Finally, in an experiment mimicking human bone marrow transplantation, hematopoetic stem cells from the mice missing the Rb family members were no longer able to repopulate the immune systems of animals that had received a lethal dose of radiation.
"It's been known that resting, or quiescent, stem cells are much more likely to be successful candidates for transplantation in both humans and mice than are actively dividing cells," said Viatour. "We now have a good model for understanding why that is."
Viatour and his collaborators plan to continue investigating how the Rb family members affect hematopoetic stem cells. One challenge will be to develop an organ-specific way to knock out Rb family function. They'd also like to find out why differentiated myeloid cells don't also proliferate inappropriately, since they too are missing Rb family members.
Krista Conger | EurekAlert!
Atomic-level motion may drive bacteria's ability to evade immune system defenses
24.04.2017 | Indiana University
Two-dimensional melting of hard spheres experimentally unravelled after 60 years
24.04.2017 | University of Oxford
More and more automobile companies are focusing on body parts made of carbon fiber reinforced plastics (CFRP). However, manufacturing and repair costs must be further reduced in order to make CFRP more economical in use. Together with the Volkswagen AG and five other partners in the project HolQueSt 3D, the Laser Zentrum Hannover e.V. (LZH) has developed laser processes for the automatic trimming, drilling and repair of three-dimensional components.
Automated manufacturing processes are the basis for ultimately establishing the series production of CFRP components. In the project HolQueSt 3D, the LZH has...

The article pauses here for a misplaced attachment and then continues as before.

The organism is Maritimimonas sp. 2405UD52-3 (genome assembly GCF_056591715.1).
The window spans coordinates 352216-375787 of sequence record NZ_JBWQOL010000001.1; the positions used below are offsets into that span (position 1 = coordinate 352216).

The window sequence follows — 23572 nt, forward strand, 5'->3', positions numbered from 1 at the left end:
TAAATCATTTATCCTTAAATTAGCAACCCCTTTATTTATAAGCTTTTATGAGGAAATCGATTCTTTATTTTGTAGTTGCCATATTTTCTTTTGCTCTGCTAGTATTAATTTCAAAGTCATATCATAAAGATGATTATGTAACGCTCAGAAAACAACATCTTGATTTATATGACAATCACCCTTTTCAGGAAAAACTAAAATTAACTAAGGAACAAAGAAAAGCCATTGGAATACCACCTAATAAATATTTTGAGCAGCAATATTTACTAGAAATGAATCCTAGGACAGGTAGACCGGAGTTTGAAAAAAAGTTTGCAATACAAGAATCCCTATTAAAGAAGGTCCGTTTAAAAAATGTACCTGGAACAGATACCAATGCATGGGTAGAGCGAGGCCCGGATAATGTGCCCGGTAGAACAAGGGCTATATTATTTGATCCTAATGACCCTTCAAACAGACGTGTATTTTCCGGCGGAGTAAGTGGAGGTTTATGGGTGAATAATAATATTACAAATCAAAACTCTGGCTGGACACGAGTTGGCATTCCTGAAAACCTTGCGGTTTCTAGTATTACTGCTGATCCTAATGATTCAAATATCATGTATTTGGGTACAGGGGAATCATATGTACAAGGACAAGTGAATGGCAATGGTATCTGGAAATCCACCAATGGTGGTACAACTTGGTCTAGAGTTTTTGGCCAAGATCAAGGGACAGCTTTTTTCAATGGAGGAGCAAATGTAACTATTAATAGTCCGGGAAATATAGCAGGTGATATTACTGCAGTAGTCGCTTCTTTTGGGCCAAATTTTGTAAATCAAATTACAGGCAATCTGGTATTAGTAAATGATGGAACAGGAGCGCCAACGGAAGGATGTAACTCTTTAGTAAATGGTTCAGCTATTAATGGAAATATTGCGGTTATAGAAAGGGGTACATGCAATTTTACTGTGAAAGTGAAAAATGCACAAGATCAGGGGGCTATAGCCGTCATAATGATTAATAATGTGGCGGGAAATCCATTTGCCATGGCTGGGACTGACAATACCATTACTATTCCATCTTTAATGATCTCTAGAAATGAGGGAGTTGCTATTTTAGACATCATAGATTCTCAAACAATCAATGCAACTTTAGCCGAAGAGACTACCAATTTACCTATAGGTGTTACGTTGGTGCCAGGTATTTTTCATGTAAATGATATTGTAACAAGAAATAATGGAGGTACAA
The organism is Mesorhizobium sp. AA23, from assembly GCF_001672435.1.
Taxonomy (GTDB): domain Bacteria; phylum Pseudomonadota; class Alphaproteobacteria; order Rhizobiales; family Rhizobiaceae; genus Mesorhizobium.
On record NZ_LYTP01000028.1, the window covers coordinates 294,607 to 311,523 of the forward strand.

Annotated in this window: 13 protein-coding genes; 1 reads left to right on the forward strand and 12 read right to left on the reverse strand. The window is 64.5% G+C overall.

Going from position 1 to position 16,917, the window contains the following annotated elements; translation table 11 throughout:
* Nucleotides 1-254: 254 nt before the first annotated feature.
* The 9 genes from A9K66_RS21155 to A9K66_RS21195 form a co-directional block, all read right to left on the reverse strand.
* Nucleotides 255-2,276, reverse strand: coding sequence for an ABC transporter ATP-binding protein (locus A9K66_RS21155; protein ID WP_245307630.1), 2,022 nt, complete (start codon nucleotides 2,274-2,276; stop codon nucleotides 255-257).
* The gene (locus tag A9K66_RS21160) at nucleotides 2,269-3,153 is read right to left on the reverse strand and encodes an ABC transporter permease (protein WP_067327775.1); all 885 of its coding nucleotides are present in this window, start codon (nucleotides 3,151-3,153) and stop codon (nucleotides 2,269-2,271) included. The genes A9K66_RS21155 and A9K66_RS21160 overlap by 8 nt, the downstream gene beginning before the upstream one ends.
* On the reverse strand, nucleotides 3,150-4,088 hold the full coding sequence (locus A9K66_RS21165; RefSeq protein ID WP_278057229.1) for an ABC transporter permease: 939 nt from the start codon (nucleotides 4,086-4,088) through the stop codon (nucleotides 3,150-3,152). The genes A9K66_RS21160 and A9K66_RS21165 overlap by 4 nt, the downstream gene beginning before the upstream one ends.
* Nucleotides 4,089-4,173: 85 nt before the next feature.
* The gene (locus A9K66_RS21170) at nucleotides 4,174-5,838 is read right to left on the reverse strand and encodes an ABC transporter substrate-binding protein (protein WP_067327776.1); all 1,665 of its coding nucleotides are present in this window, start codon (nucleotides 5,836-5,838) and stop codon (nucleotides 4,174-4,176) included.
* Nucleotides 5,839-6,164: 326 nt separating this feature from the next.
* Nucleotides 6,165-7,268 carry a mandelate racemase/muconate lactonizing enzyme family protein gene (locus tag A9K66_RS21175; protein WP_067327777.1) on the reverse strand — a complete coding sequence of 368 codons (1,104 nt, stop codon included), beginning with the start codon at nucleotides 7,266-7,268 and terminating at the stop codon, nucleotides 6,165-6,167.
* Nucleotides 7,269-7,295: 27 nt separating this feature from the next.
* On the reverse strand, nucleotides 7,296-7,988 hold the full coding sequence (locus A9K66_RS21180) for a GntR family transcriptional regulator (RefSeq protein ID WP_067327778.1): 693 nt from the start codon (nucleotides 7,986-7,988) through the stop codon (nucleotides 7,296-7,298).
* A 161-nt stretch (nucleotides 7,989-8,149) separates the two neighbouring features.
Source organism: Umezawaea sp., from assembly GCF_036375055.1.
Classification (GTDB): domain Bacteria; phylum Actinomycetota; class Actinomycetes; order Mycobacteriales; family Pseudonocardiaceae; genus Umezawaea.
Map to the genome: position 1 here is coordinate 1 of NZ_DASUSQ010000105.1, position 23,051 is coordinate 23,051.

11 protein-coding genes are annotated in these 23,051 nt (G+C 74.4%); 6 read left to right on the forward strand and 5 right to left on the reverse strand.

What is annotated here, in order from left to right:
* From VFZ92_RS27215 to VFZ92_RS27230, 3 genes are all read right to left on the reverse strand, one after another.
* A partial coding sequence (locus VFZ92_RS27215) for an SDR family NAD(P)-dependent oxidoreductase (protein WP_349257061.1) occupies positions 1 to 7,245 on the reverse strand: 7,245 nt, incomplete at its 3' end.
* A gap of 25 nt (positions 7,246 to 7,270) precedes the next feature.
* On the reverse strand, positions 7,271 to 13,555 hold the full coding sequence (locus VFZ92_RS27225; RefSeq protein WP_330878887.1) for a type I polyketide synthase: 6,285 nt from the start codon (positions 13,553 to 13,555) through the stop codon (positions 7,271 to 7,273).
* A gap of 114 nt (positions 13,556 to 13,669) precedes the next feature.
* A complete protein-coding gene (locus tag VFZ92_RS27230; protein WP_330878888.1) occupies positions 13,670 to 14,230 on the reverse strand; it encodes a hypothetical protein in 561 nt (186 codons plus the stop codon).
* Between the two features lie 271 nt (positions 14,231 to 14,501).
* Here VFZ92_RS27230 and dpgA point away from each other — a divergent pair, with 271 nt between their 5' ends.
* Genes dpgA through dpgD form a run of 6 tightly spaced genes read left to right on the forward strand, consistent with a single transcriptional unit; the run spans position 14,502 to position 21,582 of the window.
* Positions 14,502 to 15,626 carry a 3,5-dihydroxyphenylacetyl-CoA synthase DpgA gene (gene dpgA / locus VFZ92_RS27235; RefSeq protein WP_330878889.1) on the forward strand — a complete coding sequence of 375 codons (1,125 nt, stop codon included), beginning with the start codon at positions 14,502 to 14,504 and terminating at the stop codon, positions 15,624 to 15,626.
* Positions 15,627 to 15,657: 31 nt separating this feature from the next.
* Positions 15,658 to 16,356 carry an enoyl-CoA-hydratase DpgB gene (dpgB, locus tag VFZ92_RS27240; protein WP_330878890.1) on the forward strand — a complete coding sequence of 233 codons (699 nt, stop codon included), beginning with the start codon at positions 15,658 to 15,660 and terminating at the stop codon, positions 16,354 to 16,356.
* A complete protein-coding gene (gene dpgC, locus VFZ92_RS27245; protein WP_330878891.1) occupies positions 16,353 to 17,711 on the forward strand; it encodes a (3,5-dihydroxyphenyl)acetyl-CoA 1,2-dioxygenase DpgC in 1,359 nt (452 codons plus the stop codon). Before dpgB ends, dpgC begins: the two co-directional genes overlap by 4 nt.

Reflecting the structure of composites found in nature and the ancient world, researchers at the University of Illinois at Urbana-Champaign have synthesized thin carbon nanotube (CNT) textiles that exhibit both high electrical conductivity and a level of toughness that is about fifty times higher than copper films, currently used in electronics.
"The structural robustness of thin metal films has significant importance for the reliable operation of smart skin and flexible electronics including...
The nearby, giant radio galaxy M87 hosts a supermassive black hole (BH) and is well-known for its bright jet dominating the spectrum over ten orders of magnitude in frequency. Due to its proximity, jet prominence, and the large black hole mass, M87 is the best laboratory for investigating the formation, acceleration, and collimation of relativistic jets. A research team led by Silke Britzen from the Max Planck Institute for Radio Astronomy in Bonn, Germany, has found strong indication for turbulent processes connecting the accretion disk and the jet of that galaxy providing insights into the longstanding problem of the origin of astrophysical jets.
Supermassive black holes form some of the most enigmatic phenomena in astrophysics. Their enormous energy output is supposed to be generated by the...
The probability to find a certain number of photons inside a laser pulse usually corresponds to a classical distribution of independent events, the so-called...
Microprocessors based on atomically thin materials hold the promise of the evolution of traditional processors as well as new applications in the field of flexible electronics. Now, a TU Wien research team led by Thomas Müller has made a breakthrough in this field as part of an ongoing research project.
Two-dimensional materials, or 2D materials for short, are extremely versatile, although – or often more precisely because – they are made up of just one or a...
20.04.2017 | Event News
18.04.2017 | Event News
03.04.2017 | Event News
24.04.2017 | Physics and Astronomy
24.04.2017 | Materials Sciences
24.04.2017 | Life Sciences